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Polyhedral and cylindrical structures of tungsten disulphide


FOLLOWING the discovery of C60(ref. 1) and the advent of fullerene chemistry, considerable attention has been directed towards the associated cylindrical2,3 and polyhedral4,5 forms of graphite. To date, however, observations of such closed structures have been limited to the carbon system. Here we report the formation of equivalent stable structures in the layered semiconductor tungsten disulphide. After the heating of thin tungsten films in an atmosphere of hydrogen sulphide, transmission electron microscopy reveals a variety of concentric polyhedral and cylindrical structures (ranging in size from <10 to >100 nm) growing from the amorphous tungsten matrix. The closed nature of the structures is verified by electron diffraction and lattice imaging. As with the carbon system, complete closure of the tungsten disulphide layers requires the presence of structural defects (for example, edge dislocations), or the arrangement of atoms in polyhedra other than a planar hexagonal geometry.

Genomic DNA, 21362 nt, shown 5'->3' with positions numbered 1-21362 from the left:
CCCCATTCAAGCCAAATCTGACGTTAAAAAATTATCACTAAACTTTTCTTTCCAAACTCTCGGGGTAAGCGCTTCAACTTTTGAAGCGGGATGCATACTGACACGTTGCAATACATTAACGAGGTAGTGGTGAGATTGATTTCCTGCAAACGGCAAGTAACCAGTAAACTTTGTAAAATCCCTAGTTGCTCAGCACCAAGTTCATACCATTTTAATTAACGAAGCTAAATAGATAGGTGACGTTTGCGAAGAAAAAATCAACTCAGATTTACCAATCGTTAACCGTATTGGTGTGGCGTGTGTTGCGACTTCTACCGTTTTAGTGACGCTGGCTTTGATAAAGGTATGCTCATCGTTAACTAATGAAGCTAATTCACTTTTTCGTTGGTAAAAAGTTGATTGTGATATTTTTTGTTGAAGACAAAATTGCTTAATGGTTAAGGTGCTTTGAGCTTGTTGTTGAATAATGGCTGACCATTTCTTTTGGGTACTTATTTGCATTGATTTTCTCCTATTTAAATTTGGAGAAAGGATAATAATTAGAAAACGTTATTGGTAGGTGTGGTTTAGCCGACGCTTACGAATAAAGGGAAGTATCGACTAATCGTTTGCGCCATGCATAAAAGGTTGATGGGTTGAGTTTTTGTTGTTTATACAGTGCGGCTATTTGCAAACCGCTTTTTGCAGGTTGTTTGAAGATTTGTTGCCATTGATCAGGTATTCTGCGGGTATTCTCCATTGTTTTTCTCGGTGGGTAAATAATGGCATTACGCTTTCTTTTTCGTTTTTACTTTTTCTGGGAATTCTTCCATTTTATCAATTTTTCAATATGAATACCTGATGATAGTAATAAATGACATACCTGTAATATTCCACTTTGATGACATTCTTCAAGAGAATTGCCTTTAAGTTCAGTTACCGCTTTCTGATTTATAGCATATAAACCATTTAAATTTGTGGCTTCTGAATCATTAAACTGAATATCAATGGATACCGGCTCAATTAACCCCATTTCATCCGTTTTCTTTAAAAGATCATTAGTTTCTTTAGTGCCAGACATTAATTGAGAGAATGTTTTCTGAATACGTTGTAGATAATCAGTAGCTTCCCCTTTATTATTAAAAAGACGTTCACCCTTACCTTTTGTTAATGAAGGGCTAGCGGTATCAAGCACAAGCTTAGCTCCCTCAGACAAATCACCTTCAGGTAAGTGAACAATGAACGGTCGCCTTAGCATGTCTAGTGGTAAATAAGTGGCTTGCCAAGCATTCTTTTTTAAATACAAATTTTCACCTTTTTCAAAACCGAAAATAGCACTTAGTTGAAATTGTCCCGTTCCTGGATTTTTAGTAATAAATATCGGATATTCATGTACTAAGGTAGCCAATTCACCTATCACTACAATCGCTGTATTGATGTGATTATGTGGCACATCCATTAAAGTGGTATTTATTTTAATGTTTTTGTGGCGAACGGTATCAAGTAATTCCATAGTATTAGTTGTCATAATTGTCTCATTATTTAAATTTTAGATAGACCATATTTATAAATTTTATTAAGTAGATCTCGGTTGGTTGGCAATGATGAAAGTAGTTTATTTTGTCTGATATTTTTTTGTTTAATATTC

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Tenne, R., Margulis, L., Genut, M. et al. Polyhedral and cylindrical structures of tungsten disulphide. Nature 360, 444–446 (1992).

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